Proposal to maintain USS contribution rate 'not acceptable' - TPR

The Pensions Regulator (TPR) has said Universities UK’s (UUK) proposal for a maintained contribution rate of 30.7 per cent for the Universities Superannuation Scheme (USS) is “not acceptable”.

The regulator also stated that the proposed covenant support measures were not likely to be compliant with Part Three of the Pensions Act 2004, which details regulations for scheme funding, although it did welcome some of the proposed measures.

UUK launched a seven-week consultation on the proposed changes on 7 April, highlighting changes to scheme rules to preserve a defined benefit element of the scheme and an alternative path to the 2020 USS valuation, which it argued could help bring headline costs down.

The regulator’s letter stated: “Although we welcome the covenant support measures and believe that they do have value, there is nothing about these measures that materially improves the covenant.

“In that sense, our view remains that the covenant is still at (the upper end of) ‘Tending to Strong’ – in either the UUK proposal, or our understanding of the counter-proposal which has been put forward by the trustee.”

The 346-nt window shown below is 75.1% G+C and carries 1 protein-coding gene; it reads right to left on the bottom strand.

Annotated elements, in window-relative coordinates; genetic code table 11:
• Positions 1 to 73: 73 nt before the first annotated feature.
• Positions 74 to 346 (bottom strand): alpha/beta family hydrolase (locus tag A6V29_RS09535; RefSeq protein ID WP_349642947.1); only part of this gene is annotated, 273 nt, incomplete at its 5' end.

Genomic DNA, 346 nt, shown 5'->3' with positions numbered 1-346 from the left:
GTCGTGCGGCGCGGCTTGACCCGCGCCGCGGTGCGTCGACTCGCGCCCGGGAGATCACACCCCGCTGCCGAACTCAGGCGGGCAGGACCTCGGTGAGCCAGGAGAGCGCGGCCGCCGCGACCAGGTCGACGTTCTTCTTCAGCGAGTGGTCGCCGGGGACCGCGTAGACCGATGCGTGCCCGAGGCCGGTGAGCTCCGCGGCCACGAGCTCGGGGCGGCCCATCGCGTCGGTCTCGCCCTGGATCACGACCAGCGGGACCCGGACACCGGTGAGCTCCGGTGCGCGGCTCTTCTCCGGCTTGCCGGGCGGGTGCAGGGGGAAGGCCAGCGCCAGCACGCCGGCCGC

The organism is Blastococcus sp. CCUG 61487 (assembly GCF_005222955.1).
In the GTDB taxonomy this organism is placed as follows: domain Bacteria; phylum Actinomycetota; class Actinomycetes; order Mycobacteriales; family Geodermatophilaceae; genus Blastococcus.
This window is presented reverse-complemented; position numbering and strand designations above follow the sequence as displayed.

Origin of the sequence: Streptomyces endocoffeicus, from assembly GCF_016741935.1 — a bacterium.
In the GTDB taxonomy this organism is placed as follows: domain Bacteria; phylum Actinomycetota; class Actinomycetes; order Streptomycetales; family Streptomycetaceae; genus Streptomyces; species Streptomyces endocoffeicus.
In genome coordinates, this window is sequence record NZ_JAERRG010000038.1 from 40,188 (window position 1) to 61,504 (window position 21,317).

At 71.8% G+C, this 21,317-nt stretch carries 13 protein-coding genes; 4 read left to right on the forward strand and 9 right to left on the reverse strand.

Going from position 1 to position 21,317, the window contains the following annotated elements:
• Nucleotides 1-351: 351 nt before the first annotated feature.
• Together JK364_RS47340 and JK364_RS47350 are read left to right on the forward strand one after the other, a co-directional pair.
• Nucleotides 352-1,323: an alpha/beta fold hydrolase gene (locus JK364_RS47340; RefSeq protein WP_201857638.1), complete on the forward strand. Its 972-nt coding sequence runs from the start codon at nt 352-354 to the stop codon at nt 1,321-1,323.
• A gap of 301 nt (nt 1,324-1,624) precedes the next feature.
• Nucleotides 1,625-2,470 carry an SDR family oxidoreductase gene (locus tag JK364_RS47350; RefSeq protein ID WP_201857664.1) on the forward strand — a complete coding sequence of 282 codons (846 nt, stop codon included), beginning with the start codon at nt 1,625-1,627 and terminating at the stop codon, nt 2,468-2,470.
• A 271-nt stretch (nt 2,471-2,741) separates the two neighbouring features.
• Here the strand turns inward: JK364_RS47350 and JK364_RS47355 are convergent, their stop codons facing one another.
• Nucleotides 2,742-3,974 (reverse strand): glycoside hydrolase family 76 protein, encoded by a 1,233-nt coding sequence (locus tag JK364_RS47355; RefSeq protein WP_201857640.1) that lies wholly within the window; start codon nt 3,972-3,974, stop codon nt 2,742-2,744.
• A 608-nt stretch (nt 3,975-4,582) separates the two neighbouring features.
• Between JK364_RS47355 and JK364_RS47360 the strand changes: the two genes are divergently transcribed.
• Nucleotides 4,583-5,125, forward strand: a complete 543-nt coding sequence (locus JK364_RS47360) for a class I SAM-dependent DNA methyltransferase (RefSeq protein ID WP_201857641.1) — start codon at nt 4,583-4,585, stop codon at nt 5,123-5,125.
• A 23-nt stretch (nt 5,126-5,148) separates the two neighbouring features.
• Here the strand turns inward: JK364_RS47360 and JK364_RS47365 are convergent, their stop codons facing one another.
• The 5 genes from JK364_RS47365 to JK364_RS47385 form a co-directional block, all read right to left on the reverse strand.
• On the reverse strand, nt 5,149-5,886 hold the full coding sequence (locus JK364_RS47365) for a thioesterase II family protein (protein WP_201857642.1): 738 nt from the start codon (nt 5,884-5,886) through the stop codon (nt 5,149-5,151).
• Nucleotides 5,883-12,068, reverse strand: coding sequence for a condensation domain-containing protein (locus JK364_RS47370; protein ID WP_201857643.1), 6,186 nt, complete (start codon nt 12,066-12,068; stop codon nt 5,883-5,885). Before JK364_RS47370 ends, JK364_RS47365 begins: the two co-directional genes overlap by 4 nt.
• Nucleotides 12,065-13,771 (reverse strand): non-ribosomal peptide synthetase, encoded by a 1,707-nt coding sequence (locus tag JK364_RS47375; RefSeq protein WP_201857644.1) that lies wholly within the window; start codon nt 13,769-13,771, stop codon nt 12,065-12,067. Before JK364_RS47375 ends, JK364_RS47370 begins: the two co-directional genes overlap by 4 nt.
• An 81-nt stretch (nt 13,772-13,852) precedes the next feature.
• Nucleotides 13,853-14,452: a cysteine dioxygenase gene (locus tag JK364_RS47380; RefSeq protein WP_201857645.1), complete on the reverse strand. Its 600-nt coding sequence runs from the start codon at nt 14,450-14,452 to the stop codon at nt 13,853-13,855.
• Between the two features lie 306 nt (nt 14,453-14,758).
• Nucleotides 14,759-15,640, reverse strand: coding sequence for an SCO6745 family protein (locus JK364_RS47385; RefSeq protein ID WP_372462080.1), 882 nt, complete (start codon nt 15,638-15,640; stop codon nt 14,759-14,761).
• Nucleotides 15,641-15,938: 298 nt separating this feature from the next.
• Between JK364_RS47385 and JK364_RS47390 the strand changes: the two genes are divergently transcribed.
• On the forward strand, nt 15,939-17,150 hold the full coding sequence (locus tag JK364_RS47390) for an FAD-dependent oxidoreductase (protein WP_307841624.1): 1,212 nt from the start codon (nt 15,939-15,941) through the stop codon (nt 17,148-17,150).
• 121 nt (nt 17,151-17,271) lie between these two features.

As such, the regulator explained that its concerns laid with UUK’s proposed valuation assumptions and recovery plan structure, which leads to an assessed cost of 31.2 per cent of salaries.

The regulator said: “If the covenant support measures were enhanced in line with the trustee’s counterproposal, we consider the appropriate overall contribution rate should be at least 1 per cent to 2 per cent of salaries higher than your assessed cost of 31.2 per cent.”

However, while it said it would not be comfortable with these total contributions, TPR acknowledged that it would likely see this as a “marginal situation” and would not seek to instigate further action.

With reference to USS strategy, the regulator also said it was not convinced that the scheme’s recovery plan should be extended from 15 to 18 years and the level of investment outperformance maintained at 0.5 per cent a year over that longer period.

Referencing its consideration and assessment of the scheme’s triennial valuation from 31 March 2020, TPR said it was bearing in mind that the scheme’s technical provisions and self-sufficiency deficits were both likely to be smaller 12 months later.

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